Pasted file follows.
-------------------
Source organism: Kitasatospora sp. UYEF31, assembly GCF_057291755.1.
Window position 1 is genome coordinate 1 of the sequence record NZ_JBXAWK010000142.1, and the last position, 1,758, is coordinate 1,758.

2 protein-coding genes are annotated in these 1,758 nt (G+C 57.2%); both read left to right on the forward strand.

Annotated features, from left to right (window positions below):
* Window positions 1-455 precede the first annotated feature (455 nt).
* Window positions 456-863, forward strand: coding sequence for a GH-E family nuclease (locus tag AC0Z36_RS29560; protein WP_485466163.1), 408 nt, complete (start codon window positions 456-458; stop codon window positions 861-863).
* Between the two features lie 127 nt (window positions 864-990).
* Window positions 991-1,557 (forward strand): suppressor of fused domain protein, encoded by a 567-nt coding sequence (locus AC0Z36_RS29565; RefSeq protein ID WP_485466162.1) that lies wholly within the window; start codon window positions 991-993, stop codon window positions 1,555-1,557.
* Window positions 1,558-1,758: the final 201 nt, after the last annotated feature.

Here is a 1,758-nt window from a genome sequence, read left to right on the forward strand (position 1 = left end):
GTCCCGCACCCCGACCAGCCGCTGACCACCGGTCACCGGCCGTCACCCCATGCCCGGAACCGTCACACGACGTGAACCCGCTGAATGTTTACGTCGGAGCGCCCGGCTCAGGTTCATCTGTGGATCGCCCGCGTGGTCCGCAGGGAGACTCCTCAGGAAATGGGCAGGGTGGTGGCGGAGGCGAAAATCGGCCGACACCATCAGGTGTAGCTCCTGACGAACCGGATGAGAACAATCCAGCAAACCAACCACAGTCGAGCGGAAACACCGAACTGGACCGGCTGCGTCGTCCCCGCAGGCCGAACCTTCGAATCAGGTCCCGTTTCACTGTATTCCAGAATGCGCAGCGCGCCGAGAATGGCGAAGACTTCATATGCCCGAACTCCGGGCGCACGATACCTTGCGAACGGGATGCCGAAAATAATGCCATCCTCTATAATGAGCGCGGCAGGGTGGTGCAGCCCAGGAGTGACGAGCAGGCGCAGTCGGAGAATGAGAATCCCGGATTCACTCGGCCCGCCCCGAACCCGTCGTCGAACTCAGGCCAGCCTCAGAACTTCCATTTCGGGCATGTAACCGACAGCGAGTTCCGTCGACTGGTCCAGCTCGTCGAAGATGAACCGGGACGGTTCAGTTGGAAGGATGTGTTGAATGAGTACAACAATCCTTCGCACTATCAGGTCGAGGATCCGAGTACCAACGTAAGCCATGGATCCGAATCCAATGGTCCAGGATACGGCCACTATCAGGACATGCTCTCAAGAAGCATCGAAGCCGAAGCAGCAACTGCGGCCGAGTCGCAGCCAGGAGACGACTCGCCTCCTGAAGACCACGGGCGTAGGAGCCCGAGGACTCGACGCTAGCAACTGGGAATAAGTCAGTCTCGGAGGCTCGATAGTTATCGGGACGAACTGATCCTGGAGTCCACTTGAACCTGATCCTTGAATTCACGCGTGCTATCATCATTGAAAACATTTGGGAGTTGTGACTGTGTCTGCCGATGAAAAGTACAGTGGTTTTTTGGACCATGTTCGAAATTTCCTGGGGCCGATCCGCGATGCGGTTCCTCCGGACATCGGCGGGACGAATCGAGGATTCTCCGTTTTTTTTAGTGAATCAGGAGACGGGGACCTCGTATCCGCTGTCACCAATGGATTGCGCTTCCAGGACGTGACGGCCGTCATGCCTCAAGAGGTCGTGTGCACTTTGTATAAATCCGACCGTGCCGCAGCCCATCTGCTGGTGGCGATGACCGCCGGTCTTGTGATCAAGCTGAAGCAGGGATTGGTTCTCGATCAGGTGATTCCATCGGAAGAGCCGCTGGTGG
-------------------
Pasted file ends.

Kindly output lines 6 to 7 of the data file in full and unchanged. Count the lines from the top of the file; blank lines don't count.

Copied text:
* Window positions 456-863, forward strand: coding sequence for a GH-E family nuclease (locus tag AC0Z36_RS29560; protein WP_485466163.1), 408 nt, complete (start codon window positions 456-458; stop codon window positions 861-863).
* Between the two features lie 127 nt (window positions 864-990).